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Ashes 2019: Smith Should Not Have Returned to Bat, Insists Brain Injury Expert

Scientists have begun to understand much more about concussions recently, including the dangers of a “second impact”, a second concussion when someone has continued to play on after the initial blow. That is partly why the ICC’s rules now suggest that a recovery process takes about seven days – which would likely rule Smith out of the Headingley Test beginning Thursday.

Cricketnext Staff |August 19, 2019, 9:08 AM IST
Ashes 2019: Smith Should Not Have Returned to Bat, Insists Brain Injury Expert

Every time one sees an image or a replay of Steve Smith copping a sickening blow the back of his neck from a 92.4 mph bouncer by Jofra Archer at Lord’s, thoughts about concussion effects spring to mind.

Smith looked groggy and disoriented while walking off on Saturday, but soon was cleared to complete his innings. He added another 12 runs before being dismissed and then woke up the next morning dizzy, forcing the management to withdraw him from the Test.

The brain injury charity Headway, according to a report in The Guardian, said Smith should not have returned to the pitch after his “brutal” injury, because a quick off-field test by a team doctor was not always able to diagnose a concussion and a second blow to the head could have led to extremely severe consequences.

“What this incident highlights is that no test for concussion is foolproof,” Headway’s deputy chief executive Luke Griggs said. “The signs can be delayed for several hours and sometimes even a couple of days. You cannot take any risks with concussion, which is why we have always said that all sports have to take an ‘if in doubt, sit it out’ approach.”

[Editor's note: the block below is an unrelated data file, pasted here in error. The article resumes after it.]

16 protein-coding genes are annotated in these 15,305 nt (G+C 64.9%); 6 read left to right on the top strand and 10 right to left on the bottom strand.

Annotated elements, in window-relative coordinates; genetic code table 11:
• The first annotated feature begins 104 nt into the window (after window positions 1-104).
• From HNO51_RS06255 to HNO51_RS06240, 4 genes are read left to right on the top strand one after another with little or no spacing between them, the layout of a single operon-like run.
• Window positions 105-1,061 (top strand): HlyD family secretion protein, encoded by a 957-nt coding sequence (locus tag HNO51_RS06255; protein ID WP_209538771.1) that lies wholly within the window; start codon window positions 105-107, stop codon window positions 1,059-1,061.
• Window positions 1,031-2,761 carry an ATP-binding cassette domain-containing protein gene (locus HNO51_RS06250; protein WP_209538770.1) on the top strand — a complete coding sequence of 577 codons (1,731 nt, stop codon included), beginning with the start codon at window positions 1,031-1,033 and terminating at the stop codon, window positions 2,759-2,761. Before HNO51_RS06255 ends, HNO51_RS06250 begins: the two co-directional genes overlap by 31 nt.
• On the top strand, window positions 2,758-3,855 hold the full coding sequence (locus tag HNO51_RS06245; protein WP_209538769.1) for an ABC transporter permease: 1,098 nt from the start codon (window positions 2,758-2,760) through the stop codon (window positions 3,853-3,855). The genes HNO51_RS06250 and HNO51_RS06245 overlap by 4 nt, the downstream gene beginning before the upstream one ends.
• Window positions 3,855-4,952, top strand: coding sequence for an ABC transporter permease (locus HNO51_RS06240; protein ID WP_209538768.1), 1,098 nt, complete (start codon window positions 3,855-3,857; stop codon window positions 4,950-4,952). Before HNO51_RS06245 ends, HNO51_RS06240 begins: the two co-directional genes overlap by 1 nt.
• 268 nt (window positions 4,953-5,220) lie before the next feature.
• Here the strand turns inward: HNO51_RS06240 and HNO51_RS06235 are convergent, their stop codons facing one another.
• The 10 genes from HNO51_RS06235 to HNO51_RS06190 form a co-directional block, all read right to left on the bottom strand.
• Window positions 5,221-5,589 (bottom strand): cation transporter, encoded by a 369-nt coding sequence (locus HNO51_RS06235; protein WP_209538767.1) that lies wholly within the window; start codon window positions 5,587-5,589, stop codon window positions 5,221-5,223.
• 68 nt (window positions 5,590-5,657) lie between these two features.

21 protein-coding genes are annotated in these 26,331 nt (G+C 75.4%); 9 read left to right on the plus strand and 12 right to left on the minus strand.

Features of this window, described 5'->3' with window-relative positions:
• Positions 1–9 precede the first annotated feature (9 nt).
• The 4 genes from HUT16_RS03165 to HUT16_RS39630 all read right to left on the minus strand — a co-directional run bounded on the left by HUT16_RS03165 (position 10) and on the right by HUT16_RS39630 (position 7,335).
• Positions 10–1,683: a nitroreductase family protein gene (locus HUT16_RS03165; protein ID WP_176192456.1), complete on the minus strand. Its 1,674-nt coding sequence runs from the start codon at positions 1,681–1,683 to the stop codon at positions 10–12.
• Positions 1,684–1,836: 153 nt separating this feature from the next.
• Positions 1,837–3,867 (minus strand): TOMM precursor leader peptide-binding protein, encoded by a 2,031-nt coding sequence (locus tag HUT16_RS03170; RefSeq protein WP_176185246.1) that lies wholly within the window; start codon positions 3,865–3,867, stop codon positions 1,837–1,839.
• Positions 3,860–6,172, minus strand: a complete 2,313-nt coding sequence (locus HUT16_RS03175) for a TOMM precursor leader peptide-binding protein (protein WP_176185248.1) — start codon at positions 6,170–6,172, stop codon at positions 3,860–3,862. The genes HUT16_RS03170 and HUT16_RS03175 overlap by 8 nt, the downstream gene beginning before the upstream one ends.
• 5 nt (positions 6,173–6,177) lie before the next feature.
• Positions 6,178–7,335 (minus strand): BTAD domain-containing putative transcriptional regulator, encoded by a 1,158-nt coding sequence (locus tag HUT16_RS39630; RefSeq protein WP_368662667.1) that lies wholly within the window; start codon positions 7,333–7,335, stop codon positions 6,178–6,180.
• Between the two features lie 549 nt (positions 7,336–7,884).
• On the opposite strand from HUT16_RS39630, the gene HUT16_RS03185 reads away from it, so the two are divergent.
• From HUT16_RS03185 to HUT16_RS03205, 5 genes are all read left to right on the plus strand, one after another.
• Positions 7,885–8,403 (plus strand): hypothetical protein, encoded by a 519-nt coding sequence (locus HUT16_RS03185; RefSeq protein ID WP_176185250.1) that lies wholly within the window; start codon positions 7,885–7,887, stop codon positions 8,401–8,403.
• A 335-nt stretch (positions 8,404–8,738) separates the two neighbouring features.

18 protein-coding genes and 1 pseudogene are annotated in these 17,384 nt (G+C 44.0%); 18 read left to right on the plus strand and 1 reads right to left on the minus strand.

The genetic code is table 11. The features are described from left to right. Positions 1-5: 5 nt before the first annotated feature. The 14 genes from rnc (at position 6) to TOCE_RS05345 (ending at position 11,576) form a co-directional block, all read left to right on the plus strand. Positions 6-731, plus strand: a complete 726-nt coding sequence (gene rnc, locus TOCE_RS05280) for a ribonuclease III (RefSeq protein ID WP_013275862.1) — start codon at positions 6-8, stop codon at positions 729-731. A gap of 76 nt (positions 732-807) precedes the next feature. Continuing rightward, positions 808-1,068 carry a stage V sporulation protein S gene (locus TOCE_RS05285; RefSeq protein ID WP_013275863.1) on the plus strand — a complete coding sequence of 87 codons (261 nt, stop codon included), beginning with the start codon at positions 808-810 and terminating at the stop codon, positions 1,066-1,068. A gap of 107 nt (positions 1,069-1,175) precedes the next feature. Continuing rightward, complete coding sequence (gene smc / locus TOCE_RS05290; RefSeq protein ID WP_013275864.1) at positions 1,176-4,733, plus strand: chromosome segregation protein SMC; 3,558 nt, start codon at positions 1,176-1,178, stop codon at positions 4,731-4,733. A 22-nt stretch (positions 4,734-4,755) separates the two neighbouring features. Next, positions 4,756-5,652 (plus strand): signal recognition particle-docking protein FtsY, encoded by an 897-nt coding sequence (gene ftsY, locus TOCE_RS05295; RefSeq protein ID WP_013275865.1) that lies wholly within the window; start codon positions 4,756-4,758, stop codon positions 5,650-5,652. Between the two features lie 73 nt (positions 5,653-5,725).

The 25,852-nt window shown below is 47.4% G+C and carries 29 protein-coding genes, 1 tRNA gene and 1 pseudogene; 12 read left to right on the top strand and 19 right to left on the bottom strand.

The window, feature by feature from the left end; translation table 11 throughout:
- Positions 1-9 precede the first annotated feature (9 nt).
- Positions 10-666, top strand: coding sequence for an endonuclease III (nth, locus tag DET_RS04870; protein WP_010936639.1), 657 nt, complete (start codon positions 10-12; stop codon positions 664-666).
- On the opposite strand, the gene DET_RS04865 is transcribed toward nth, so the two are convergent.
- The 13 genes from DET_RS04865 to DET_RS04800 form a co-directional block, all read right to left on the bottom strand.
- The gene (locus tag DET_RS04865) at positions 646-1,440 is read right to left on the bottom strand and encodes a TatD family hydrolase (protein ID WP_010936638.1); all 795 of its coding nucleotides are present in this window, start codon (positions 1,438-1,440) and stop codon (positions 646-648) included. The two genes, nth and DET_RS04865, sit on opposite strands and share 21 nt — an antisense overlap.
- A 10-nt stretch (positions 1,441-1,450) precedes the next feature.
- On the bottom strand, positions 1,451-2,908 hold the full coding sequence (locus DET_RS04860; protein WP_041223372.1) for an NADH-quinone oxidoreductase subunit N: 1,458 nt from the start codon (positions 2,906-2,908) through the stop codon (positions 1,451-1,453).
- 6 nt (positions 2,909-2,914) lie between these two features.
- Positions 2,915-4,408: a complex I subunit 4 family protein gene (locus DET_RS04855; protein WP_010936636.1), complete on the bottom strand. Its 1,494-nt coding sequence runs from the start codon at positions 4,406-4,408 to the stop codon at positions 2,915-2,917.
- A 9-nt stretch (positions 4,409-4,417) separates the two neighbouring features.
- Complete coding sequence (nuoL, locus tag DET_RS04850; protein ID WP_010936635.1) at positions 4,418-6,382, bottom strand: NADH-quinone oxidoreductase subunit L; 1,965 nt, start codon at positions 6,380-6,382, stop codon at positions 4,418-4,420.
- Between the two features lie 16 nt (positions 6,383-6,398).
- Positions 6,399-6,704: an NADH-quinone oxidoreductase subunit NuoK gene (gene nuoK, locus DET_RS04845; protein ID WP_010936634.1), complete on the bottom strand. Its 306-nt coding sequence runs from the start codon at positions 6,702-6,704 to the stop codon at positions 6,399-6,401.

Initial tests did not show any signs of trouble and Smith who says he felt ‘normal’ went back out into battle.

“When I came off the ground the results were normal,” he said. “I passed all the tests and felt fine. I felt normal. I was allowed to go back out and bat. Upon discussions with the team doctor and coach as well, they were both happy and I was comfortable as well. We were all happy and I was able to go and continue batting.”

Only recently has cricket taken seriously the problems of concussions and allowed a change in rule by opening the doors on a like for like substitution.

Headway however believes this should have been done earlier, especially given the unfortunate evidence from Phillip Hughes’ passing.

“Cricket has been caught on the back foot a little bit with concussion,” said Griggs. “We thought it was an American football, rugby or football issue, but we are slowly beginning to realise that it affects all sports.

“The reaction time of a batsman facing a 90 mph-plus delivery is incredibly small and yet it is absolutely vital they are fully concentrated. But with concussion the vision can be blurred, and the brain can be slow at processing information. That leads to delayed reaction times, and that is just incredibly dangerous.”

“If there is even an hint of concussion when someone is bowling at 90 mph, there is absolutely no way a player should be on the pitch,” added Griggs.

Scientists have begun to understand much more about concussions recently, including the dangers of a “second impact”, a second concussion when someone has continued to play on after the initial blow. That is partly why the ICC’s rules now suggest that a recovery process takes about seven days – which would likely rule Smith out of the Headingley Test beginning Thursday.

“Cricket may need to consider this, while making it abundantly clear that players should have absolutely no say in the decision,” added Griggs, who believes that independent doctors is the need of the hour.

In the longer term, scientists are hoping to use molecules in the blood, saliva or urine, known as microRNAs, to allow them to better detect brain injuries. The hope is for a simple test that detects concussion.

“I liaise closely with key researchers in this area, and they are all very positive that in the medium term there could be more reliable sideline diagnostic tools available, such as saliva tests or blood biomarkers for different proteins to indicate there could be an issue going on in the brain,” said Griggs. “But we have got to be realistic and say these are some way away from coming to fruition and actually being put into action.”

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